Elle asks:

I have a wedding where I am marrying the couple on a boat, we are all going to get on and cruise for 10mins until the couple get a feeling like yep lets pull up here and then I will do their ceremony, then the boat will carry on for couple of hours whilst everyone has drinks, food and watches the sunset. So in regard to Location of marriage on paperwork, NOIM and Marriage Docs as I won’t know the coordinates until we literally pull up, do I just write the coordinates in quickly before I call everyone in to kick ceremony off or can I fill when we go to sign docs? And am I just writing the coordinates, or do I need to put the boats name also?

So there’s three things to consider when marrying people away from the general landlocked wedding venue you might be used to.

Where can Australian marriage celebrants marry people?

Australian authorised marriage celebrants have the authority to marry any two people that can marry according to the law, anywhere in Australian territory. It’s that definition of Australia that is the important thing to note.

Australian territory is defined as the Commonwealth of Australia (the eight states and territories like the ACT and NT), and the Australian external territories including Christmas Island, Norfolk Island, Cocos (Keeling) Islands and others. Excluded from this list is the Australian Antarctic Territory

Not only can we marry people on the land in those places, but also the ocean and the sky above.

The ocean

Our authority to marry extends to the boundary of the Australian territorial seas, that’s 12 nautical miles, or 22.2 kilometres, from the low water line from Australian land. In somewhere like the Whitsundays where there are many islands, roughly imagine drawing a circle with a protractor off the coast that is 12 nautical miles off the shore of each island. This map gives you an idea of those boundaries. The captain of the boat, given the direction to stay within Australian territorial seas, should be able to comply, and “10 minutes” in a boat should be fine.

For those wanting to scuba dive, that Australian territory goes all the way beneath the water’s surface, past the ocean floor.

Although Antarctica is covered in this map, the Australian Antarctic Territory and it's surrounding waters are excluded.

Although Antarctica is covered in this map, the Australian Antarctic Territory and its surrounding waters are excluded.

The air

Australian airspace extends to 60,000 feet above ground level, that’s a smidge over 18km. I’m writing this article around 10km in the air in a Qantas 737, most commercial jets top out around 10-13km, so unless you’re in a spaceship then the height should be ok.

Remember though that horizontally, as the bird flies, that Australian airspace is the same area as the land territory and sea territory.

So if you’re flying (or cruising) from Melbourne to Launceston, or to Perth, over the course of that journey you’ll leave Australian territory for a time because the flight takes you over the Great Australian Bight which is legally only Great and Australian for 22km off the shore.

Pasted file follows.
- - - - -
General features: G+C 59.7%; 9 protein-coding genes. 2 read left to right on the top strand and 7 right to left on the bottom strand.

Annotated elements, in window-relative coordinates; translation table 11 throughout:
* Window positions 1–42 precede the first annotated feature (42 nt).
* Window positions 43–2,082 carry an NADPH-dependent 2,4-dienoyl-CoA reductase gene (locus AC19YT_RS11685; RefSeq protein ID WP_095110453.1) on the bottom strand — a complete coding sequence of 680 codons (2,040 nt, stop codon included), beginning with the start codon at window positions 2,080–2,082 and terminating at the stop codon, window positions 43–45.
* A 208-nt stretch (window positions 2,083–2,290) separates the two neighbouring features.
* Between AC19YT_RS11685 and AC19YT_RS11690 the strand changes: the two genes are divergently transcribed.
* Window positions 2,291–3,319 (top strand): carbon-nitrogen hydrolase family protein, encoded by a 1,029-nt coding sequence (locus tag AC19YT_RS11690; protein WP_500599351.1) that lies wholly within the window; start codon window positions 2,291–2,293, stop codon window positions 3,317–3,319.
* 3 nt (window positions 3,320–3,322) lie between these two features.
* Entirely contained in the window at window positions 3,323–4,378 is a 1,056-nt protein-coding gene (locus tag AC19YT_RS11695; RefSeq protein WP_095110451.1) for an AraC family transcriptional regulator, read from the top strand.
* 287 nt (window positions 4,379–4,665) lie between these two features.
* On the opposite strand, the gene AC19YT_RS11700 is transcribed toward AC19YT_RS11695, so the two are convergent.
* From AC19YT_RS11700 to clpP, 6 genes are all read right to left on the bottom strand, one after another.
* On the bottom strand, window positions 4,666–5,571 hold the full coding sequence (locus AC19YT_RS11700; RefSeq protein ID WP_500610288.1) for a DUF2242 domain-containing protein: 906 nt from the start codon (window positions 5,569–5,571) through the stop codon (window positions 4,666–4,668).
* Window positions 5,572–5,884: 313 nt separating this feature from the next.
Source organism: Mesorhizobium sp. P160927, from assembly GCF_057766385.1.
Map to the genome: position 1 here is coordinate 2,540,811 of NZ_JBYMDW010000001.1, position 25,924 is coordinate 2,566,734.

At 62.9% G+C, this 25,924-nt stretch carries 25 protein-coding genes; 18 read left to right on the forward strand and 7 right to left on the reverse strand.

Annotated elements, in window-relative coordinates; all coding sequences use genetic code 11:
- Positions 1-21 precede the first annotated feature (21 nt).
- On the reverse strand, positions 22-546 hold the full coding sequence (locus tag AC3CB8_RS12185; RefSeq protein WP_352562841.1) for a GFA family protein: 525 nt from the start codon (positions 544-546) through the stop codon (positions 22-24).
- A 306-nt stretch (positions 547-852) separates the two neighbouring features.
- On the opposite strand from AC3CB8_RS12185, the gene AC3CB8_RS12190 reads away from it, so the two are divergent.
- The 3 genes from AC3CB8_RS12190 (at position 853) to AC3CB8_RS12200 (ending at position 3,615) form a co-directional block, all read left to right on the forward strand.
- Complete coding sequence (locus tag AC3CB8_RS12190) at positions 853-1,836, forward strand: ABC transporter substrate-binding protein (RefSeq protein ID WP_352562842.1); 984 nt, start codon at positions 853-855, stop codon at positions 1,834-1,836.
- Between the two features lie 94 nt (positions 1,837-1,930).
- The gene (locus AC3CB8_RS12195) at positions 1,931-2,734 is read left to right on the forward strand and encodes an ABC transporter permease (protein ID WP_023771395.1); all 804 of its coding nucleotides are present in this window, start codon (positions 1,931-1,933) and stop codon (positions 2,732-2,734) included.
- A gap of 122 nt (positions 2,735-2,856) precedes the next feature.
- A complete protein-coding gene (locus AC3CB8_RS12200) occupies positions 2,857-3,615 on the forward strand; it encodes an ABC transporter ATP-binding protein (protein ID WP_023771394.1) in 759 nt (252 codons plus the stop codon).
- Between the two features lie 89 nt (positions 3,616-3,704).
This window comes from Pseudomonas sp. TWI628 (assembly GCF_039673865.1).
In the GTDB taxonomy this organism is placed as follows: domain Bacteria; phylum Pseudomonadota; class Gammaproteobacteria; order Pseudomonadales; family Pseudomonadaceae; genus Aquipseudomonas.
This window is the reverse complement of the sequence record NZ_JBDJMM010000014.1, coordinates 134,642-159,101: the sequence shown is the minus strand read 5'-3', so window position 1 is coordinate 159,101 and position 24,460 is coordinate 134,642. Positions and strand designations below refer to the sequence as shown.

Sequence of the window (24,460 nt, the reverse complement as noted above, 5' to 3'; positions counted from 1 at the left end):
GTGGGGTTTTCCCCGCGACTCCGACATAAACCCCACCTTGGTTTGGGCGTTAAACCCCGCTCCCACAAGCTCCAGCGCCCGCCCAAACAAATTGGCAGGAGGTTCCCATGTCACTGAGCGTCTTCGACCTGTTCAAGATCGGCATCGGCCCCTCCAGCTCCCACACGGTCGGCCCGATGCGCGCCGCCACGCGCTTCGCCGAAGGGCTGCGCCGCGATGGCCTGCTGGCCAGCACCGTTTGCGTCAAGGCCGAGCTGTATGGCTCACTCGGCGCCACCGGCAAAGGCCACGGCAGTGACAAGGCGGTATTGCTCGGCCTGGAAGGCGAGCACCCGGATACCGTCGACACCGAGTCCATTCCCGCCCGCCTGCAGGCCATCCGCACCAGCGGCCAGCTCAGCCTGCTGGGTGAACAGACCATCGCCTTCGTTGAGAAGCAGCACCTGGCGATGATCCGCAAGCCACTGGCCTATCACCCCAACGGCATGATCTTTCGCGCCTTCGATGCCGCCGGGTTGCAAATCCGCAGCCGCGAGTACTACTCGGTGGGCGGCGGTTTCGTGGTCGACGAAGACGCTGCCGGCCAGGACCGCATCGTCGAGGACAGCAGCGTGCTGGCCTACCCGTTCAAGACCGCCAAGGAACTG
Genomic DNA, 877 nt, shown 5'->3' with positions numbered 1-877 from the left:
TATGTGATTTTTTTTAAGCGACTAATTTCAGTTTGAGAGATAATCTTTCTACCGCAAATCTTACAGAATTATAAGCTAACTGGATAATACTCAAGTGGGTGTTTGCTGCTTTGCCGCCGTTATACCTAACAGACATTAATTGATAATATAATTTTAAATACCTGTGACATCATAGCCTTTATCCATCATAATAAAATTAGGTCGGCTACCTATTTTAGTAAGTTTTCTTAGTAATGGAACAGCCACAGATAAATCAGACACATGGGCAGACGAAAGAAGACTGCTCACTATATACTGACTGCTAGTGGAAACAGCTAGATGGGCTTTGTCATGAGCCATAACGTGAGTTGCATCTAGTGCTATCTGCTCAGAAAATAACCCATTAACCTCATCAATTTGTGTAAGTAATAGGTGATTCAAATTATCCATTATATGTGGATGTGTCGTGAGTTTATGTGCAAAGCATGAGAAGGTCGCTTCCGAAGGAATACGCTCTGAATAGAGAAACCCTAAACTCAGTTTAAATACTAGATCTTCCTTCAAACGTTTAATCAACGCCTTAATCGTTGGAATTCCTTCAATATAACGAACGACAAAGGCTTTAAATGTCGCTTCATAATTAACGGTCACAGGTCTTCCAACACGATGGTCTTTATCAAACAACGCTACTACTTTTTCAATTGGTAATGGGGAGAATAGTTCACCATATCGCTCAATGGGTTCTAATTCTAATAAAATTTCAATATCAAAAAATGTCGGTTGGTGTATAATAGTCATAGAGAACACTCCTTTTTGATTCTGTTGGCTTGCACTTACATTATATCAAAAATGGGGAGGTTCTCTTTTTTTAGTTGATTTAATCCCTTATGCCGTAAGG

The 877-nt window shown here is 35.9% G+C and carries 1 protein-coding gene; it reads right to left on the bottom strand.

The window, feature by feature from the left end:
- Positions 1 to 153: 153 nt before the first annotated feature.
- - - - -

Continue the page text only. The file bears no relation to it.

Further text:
The definition of Australia is a funny thing when you start talking territories etc. So I’ll quote the guidelines here:

The Marriage Act applies to Australian external territories – Christmas Island, Norfolk Island and the Cocos (Keeling) Islands (section 8 of the Marriage Act). The Marriage Act does not apply to the Australian territory in the Antarctica.

The Guidelines and the Act does not mention foreign embassies, but if you contact Australian embassies they will tell you “it is not possible to get married at an Australian Embassy or Consulate.”


Captains of ships and airplanes do not have the authority to marry people according to the law in Australia. Unless they are also authorised and appointed marriage celebrants by the Commonwealth of Australia. So the old stories of getting married by a captain of a ship are just fun, not legal.

What you need to consider in that unique ceremony

Safety, permission, vibe. Take charge of making that moment amazing, but safe. If you’re on a boat consider stopping, if you’re in a plane, whatever you do, do not stop.

How to record the location of marriage

There is no direct advice on recording the location of a marriage ceremony in the sea or in the air from the AGD office or the Guidelines. They do offer the advice to avoid air and sea weddings because of the unsurety of the ‘place’. The marriage certificate, and the Registry of Births, Deaths, and Marriages require a date and place from you however.

If the airplane or boat is docked or at terminal, the terminal name is appropriate, e.g. Brisbane Cruise Terminal, Hamilton, Qld, or Gold Coast Airport, Bilinga, Qld.

If the boat is at sea, record the name of the boat with the name of the water you’re in, like the bay, river, sea, or ocean, e.g. M.V. Rutherford, Sydney Harbour, NSW. Ask the captain to record the longitude and latitude at the time the vows were exchanged (the legal timestamp of marriage) and then after the ceremony look them up on Google Earth to get the name.

If you’re unsure of the name of the body of water, recording the longitude and latitude with the name of the vessel, may suffice, e.g Qantas Flight 1574 VH-YQX, -30.8760231, 152.6671871, NSW.

However I would double check with the intended state’s BDM to find out exactly what they would like recorded in this instance.

Recording the place after the ceremony

It is acceptable to record the place/location of the marriage ceremony after the ceremony has taken place. I like to visualise the monitum as the legally necessary introduction to the vows, the vows being the legal lynchpin, the on/off switch, of the ceremony, and the marriage certificate a record of the what happened at the ceremony. So although most of us would prepare a marriage certificate ahead of the ceremony, it’s merely a record of the ceremony, so leaving the place blank until after is perfectly ok.